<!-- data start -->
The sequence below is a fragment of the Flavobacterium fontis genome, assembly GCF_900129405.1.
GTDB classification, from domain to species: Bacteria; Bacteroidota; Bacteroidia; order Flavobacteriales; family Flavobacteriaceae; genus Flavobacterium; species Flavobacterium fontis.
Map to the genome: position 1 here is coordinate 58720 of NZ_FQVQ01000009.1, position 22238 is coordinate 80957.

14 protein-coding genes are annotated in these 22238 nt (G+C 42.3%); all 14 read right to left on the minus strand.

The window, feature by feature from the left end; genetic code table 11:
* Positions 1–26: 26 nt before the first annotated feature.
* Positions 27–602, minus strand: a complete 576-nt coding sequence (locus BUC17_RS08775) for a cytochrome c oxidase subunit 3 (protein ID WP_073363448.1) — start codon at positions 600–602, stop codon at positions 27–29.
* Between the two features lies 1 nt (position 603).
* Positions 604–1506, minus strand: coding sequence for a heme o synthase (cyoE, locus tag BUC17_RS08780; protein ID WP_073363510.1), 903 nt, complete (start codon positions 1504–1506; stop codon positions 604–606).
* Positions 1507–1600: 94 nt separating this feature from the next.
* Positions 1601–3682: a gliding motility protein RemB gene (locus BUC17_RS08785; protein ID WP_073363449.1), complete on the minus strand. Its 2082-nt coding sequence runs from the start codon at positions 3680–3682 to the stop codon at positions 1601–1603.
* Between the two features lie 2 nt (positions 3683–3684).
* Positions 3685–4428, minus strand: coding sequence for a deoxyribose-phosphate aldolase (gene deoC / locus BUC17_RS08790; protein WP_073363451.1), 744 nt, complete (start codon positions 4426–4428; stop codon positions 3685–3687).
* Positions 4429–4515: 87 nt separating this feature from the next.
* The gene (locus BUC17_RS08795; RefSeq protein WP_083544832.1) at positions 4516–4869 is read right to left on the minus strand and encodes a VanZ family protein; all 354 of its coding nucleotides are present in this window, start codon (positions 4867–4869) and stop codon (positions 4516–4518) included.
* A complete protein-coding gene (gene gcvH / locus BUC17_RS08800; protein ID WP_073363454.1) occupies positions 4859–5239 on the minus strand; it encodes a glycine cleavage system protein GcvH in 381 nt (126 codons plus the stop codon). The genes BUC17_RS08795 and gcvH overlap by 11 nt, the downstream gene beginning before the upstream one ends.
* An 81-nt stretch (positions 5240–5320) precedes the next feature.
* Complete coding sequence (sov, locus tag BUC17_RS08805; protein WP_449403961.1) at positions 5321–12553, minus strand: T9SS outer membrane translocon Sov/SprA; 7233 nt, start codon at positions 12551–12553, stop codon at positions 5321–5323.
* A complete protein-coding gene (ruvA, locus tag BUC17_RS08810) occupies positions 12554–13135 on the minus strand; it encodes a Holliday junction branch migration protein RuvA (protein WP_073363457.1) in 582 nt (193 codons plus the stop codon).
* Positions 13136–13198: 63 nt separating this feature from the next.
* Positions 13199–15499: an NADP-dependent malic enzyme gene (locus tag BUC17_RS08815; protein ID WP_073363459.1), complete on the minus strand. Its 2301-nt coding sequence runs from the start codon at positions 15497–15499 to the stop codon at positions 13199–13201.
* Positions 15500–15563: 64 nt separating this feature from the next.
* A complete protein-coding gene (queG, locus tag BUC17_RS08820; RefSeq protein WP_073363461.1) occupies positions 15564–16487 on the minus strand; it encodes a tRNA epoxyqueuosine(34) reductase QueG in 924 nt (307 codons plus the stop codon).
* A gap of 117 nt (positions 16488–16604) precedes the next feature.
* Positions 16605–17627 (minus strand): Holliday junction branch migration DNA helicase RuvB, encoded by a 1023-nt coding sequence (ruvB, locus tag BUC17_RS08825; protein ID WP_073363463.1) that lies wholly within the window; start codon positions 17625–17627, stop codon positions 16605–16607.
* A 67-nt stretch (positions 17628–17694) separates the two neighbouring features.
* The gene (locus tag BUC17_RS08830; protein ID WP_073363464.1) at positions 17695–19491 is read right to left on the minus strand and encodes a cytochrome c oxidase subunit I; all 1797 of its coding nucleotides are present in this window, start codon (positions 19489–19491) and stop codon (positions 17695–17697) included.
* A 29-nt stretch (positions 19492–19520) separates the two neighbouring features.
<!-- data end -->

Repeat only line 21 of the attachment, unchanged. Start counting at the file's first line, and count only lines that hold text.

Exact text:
* Positions 13199–15499: an NADP-dependent malic enzyme gene (locus tag BUC17_RS08815; protein ID WP_073363459.1), complete on the minus strand. Its 2301-nt coding sequence runs from the start codon at positions 15497–15499 to the stop codon at positions 13199–13201.